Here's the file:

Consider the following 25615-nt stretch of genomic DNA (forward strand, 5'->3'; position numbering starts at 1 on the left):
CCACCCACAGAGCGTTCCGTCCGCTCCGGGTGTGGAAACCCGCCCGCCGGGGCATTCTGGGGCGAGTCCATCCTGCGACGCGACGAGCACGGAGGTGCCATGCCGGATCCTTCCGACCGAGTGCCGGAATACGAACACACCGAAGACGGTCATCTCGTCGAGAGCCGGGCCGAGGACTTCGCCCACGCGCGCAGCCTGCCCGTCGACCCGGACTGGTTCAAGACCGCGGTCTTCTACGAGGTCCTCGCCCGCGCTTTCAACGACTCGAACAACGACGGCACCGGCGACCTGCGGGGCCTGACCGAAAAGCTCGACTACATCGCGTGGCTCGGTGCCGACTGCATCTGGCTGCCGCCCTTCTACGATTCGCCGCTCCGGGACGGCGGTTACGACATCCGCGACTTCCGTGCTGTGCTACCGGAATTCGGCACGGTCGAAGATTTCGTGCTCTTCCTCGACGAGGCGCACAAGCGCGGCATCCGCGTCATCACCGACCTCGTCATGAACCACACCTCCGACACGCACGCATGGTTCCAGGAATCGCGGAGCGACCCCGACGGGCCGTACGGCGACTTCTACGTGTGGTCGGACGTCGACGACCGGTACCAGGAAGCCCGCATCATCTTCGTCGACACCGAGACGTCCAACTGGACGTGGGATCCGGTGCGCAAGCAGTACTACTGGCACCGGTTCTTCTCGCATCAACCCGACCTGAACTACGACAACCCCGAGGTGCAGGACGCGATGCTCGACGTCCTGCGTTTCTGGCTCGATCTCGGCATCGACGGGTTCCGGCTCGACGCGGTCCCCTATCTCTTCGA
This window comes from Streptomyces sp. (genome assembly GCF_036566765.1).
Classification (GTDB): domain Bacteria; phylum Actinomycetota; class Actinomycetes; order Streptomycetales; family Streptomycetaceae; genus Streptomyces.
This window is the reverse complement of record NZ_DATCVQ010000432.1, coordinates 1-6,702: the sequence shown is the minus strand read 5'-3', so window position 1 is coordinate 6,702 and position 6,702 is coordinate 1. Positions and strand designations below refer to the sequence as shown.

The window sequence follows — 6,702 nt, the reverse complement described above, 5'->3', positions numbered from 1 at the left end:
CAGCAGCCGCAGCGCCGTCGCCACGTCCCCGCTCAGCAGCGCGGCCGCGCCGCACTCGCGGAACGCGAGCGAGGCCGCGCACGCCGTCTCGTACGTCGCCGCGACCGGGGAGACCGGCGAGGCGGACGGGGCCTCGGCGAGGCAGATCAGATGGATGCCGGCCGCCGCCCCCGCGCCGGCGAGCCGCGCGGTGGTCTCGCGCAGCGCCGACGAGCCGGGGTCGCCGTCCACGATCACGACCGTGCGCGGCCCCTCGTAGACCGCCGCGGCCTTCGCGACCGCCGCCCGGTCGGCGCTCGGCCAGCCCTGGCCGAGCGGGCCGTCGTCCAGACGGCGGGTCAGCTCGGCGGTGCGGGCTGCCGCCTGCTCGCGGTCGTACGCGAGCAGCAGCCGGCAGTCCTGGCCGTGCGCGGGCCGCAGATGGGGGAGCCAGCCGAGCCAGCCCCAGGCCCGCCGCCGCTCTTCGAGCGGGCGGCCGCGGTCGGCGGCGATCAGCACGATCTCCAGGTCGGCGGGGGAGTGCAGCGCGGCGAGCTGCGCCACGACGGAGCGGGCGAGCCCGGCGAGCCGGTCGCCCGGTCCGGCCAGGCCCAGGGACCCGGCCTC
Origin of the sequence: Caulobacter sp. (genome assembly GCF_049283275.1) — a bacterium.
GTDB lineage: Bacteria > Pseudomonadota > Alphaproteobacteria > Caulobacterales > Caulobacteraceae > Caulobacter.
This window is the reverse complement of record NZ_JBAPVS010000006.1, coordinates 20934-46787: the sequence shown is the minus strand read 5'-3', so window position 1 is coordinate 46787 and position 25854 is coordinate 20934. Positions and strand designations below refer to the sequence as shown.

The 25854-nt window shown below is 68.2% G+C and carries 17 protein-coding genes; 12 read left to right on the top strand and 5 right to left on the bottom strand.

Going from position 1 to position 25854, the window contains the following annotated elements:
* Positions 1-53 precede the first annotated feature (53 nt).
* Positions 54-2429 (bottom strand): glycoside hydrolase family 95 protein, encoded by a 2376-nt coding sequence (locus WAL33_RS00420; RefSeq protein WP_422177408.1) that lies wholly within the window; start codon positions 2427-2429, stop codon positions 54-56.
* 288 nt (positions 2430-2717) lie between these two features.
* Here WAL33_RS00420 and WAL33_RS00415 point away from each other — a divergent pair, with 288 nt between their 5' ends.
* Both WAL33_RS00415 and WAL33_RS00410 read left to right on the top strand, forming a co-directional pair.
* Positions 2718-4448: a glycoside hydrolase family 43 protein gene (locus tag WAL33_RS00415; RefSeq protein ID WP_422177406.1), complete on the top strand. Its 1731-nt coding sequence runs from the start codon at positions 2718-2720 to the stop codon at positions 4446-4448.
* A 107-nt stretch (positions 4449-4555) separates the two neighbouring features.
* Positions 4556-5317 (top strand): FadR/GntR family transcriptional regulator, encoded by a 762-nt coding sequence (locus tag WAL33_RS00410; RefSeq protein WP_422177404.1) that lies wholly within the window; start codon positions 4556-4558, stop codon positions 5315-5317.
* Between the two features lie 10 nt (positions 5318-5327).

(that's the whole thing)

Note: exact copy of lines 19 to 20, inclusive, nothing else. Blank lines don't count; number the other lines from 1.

* A 107-nt stretch (positions 4449-4555) separates the two neighbouring features.
* Positions 4556-5317 (top strand): FadR/GntR family transcriptional regulator, encoded by a 762-nt coding sequence (locus tag WAL33_RS00410; RefSeq protein WP_422177404.1) that lies wholly within the window; start codon positions 4556-4558, stop codon positions 5315-5317.